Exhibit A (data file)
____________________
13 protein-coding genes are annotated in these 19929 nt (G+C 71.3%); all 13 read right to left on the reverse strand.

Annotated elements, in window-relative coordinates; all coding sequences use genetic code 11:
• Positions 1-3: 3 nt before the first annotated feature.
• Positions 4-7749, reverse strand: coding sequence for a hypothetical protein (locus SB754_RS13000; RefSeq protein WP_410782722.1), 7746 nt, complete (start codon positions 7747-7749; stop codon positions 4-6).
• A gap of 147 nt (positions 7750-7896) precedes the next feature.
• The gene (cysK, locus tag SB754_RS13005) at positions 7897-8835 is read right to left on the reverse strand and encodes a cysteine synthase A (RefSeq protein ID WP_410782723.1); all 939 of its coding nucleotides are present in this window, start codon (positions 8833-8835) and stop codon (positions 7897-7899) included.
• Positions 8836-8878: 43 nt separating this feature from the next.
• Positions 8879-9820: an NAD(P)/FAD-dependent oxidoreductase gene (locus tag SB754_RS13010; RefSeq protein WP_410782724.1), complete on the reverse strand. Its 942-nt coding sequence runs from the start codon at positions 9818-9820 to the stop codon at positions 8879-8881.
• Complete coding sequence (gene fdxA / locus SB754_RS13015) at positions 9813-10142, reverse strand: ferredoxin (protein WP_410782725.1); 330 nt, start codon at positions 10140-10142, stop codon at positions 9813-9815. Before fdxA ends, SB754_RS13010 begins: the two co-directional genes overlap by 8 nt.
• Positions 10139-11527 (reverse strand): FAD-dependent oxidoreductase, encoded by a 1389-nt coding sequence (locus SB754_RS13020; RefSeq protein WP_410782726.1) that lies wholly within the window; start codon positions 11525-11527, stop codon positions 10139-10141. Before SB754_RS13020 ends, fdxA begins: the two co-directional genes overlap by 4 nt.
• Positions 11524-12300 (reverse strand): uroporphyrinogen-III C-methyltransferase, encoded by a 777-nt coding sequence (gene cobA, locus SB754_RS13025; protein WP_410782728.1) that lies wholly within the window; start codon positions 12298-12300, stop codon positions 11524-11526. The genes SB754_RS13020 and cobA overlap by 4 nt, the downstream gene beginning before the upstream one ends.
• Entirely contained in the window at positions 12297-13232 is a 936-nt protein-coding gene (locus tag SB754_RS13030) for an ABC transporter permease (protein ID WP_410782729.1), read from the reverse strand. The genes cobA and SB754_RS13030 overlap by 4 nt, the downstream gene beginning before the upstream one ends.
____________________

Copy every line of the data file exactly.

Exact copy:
13 protein-coding genes are annotated in these 19929 nt (G+C 71.3%); all 13 read right to left on the reverse strand.

Annotated elements, in window-relative coordinates; all coding sequences use genetic code 11:
• Positions 1-3: 3 nt before the first annotated feature.
• Positions 4-7749, reverse strand: coding sequence for a hypothetical protein (locus SB754_RS13000; RefSeq protein WP_410782722.1), 7746 nt, complete (start codon positions 7747-7749; stop codon positions 4-6).
• A gap of 147 nt (positions 7750-7896) precedes the next feature.
• The gene (cysK, locus tag SB754_RS13005) at positions 7897-8835 is read right to left on the reverse strand and encodes a cysteine synthase A (RefSeq protein ID WP_410782723.1); all 939 of its coding nucleotides are present in this window, start codon (positions 8833-8835) and stop codon (positions 7897-7899) included.
• Positions 8836-8878: 43 nt separating this feature from the next.
• Positions 8879-9820: an NAD(P)/FAD-dependent oxidoreductase gene (locus tag SB754_RS13010; RefSeq protein WP_410782724.1), complete on the reverse strand. Its 942-nt coding sequence runs from the start codon at positions 9818-9820 to the stop codon at positions 8879-8881.
• Complete coding sequence (gene fdxA / locus SB754_RS13015) at positions 9813-10142, reverse strand: ferredoxin (protein WP_410782725.1); 330 nt, start codon at positions 10140-10142, stop codon at positions 9813-9815. Before fdxA ends, SB754_RS13010 begins: the two co-directional genes overlap by 8 nt.
• Positions 10139-11527 (reverse strand): FAD-dependent oxidoreductase, encoded by a 1389-nt coding sequence (locus SB754_RS13020; RefSeq protein WP_410782726.1) that lies wholly within the window; start codon positions 11525-11527, stop codon positions 10139-10141. Before SB754_RS13020 ends, fdxA begins: the two co-directional genes overlap by 4 nt.
• Positions 11524-12300 (reverse strand): uroporphyrinogen-III C-methyltransferase, encoded by a 777-nt coding sequence (gene cobA, locus SB754_RS13025; protein WP_410782728.1) that lies wholly within the window; start codon positions 12298-12300, stop codon positions 11524-11526. The genes SB754_RS13020 and cobA overlap by 4 nt, the downstream gene beginning before the upstream one ends.
• Entirely contained in the window at positions 12297-13232 is a 936-nt protein-coding gene (locus tag SB754_RS13030) for an ABC transporter permease (protein ID WP_410782729.1), read from the reverse strand. The genes cobA and SB754_RS13030 overlap by 4 nt, the downstream gene beginning before the upstream one ends.